Top: An optically excited integrated nonlinear micro-cavity creates high-dimensional entangled photon pairs, processed using a concatenation of spectral programmable filters and an electro-optic modulator. Bottom: Quantum interference and tomographic reconstruction of the density matrix for a 4-D qudit state.
Considerable efforts have recently focused on advancing quantum information processing by increasing the number of qubits (the simplest unit of quantum information) in nonclassical systems such as ultracold atoms and superconducting circuits. A complementary approach to scale up information content is to move from two-level (qubit) to multilevel (quDit) systems.
Realizing solid-state quDits would require a massive increase in both costs and experimental complexity. In recent years, researchers have demonstrated photonic quDits using, for example, orbital angular momentum1 as well as the temporal or spatial degree of freedom.2,3 Even these schemes, however, require complex implementations and are not directly compatible with today’s scalable and modular optical systems based on fiber and integrated-photonics components.4 Thus, to date, on-chip entangled quantum sources have been limited to qubits.
In recent work, we demonstrated—making use of the frequency domain—on-chip generation of entangled quDit states and their coherent control.5 The photons were created in a coherent superposition of multiple frequency modes using spontaneous four-wave mixing within an integrated microcavity, forming a frequency-bin entangled state. We confirmed the realization of a quantum system with at least 100 dimensions, formed by two entangled quDits with D = 10.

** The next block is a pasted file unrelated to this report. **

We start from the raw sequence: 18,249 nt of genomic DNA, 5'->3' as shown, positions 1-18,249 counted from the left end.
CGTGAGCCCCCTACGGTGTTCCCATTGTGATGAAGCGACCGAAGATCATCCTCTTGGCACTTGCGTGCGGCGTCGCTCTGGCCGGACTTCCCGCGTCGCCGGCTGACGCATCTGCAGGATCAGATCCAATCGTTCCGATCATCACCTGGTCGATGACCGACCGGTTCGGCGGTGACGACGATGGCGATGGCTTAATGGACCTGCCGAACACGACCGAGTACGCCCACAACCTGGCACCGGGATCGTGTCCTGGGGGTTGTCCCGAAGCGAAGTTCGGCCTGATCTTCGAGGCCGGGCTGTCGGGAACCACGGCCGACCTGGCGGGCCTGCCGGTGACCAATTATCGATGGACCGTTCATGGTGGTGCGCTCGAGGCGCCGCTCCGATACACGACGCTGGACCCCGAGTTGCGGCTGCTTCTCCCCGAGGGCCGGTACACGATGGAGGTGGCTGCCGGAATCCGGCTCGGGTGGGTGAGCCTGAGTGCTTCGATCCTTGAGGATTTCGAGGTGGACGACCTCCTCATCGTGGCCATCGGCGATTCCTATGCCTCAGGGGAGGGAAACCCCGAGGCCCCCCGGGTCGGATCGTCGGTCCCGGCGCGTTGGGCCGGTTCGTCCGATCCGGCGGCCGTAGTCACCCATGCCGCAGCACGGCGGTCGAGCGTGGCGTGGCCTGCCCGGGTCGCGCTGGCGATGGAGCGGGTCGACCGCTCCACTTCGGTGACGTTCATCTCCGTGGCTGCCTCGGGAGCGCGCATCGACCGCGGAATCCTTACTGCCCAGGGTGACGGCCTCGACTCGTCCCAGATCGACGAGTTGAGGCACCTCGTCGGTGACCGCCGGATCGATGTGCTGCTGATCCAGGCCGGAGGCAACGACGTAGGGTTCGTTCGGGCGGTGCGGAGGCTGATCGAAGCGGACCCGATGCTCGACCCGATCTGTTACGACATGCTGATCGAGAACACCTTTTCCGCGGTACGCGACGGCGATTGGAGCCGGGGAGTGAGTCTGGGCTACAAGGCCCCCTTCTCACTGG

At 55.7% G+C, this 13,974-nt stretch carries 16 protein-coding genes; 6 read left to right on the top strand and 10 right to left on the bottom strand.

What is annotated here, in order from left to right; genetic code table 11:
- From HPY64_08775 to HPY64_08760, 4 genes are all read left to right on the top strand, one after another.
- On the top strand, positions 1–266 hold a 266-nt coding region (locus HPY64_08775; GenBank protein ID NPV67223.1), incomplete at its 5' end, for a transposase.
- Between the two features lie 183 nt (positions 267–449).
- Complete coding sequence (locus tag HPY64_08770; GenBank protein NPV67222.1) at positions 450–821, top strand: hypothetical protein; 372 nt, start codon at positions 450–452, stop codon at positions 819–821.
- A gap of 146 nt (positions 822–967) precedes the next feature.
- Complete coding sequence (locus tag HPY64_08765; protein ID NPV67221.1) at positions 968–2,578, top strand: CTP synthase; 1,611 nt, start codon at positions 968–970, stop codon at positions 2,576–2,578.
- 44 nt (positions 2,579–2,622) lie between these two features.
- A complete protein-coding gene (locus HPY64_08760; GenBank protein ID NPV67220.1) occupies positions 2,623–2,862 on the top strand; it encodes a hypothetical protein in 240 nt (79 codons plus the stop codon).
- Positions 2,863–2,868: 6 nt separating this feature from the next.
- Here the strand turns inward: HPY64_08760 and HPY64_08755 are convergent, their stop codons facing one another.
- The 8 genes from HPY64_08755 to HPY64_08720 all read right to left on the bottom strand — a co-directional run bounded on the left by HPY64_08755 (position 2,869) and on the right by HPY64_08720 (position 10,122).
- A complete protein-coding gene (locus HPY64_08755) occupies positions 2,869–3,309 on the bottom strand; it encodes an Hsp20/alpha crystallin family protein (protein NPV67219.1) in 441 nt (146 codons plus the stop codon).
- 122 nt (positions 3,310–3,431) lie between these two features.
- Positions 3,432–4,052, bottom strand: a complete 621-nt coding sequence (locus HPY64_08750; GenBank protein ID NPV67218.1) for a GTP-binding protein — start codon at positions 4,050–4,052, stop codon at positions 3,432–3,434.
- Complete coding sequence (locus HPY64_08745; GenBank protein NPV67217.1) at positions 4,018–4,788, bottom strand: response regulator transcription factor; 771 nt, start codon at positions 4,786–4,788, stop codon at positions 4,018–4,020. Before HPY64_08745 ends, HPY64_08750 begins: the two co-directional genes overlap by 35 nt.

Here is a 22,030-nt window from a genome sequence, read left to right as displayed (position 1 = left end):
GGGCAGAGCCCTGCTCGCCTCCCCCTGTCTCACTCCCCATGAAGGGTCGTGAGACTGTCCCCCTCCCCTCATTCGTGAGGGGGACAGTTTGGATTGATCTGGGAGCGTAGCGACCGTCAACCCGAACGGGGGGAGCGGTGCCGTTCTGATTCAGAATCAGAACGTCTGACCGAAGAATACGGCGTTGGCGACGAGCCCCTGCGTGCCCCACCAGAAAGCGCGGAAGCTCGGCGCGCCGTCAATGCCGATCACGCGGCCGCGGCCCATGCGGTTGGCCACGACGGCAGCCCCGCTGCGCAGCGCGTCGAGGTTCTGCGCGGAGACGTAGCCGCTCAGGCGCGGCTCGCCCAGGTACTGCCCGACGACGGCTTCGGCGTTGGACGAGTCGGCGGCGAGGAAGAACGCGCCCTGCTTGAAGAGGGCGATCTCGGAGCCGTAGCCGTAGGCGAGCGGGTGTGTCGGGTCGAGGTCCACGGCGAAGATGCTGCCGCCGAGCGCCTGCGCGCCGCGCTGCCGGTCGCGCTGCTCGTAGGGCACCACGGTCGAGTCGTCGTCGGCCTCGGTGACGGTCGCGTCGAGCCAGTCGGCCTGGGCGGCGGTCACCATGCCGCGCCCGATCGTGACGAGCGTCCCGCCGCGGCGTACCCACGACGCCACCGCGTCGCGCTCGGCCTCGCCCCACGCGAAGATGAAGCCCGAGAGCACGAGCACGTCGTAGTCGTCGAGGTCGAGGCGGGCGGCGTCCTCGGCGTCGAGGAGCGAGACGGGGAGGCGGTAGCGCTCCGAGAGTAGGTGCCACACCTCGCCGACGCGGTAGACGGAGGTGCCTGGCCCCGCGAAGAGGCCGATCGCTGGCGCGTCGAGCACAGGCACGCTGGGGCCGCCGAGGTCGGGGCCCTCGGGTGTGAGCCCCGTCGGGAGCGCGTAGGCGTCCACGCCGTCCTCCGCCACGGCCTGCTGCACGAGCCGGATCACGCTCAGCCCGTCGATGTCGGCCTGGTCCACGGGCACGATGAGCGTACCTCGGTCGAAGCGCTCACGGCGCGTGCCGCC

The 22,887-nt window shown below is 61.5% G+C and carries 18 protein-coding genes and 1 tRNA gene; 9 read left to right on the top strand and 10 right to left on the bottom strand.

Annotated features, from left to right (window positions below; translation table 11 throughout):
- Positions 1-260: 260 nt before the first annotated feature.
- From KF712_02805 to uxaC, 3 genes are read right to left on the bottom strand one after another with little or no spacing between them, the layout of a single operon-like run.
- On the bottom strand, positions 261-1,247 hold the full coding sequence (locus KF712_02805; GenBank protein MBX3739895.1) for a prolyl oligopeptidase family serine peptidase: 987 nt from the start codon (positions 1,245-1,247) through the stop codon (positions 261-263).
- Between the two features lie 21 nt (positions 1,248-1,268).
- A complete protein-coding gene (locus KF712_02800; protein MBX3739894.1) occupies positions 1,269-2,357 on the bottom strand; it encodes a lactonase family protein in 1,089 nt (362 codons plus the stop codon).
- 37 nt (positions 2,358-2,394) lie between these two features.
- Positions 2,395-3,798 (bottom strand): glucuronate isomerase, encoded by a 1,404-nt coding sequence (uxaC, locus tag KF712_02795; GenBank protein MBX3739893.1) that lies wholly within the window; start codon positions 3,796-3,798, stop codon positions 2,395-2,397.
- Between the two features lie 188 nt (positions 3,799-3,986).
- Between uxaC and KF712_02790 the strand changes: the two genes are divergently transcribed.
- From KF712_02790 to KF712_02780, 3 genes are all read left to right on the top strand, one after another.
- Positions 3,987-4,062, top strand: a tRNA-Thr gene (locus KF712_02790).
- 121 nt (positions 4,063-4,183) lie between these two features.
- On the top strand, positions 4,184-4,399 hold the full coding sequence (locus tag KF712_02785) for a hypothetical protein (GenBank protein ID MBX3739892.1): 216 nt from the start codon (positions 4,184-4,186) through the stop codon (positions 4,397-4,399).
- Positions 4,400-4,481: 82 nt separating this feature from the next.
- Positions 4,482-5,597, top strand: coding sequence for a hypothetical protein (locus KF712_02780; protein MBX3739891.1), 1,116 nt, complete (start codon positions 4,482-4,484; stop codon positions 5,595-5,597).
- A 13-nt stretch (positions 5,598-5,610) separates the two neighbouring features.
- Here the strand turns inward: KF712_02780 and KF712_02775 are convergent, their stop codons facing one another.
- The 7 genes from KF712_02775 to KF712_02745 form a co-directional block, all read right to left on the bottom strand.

Using off-the-shelf telecommunications components, we introduced a coherent control platform to manipulate frequency-bin entangled states, capable of performing deterministic high-dimensional gate operations. We validated this platform by showing violations of high-dimensional Bell inequalities and performing quantum state tomography.
The quantum states were generated and manipulated within a single spatial mode and were transmitted over long propagation distances using standard optical fibers, which underscores their usability for high-dimensional quantum key distribution applications. The approach can also easily support the generation and control of even higher-dimensional states, by considering a larger number of frequency modes. Our results suggest that microcavity-based high-dimensional frequency-bin entangled states and their spectral-domain manipulation can constitute a powerful yet practical platform for reaching the processing capabilities required for meaningful quantum information science.
M. Kues, C. Reimer, P. Roztocki, L. Romero Cortés, S. Sciara, J. Azaña, Y. Zhang and R. Morandotti, INRS-EMT, Varennes, Quebec, Canada
B. Wetzel, University of Sussex, Brighton, U.K.
A. Cino, Universita degli Studi di Palermo, Palermo, Italy
S.T. Chu, City University of Hong Kong, Hong Kong
B. Little, Chinese Academy of Sciences, Xi’an, China
D. Moss, Swinburne University of Technology, Hawthorn, Victoria, Australia
L. Caspani, University of Strathclyde, Glasgow, U.K.
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3. R. Thew et al. Quantum Inf. Comput. 4, 93 (2004).
4. S. Tanzilli et al. Laser Photon. Rev. 6, 115 (2012).
5. M. Kues et al. Nature 546, 622 (2017).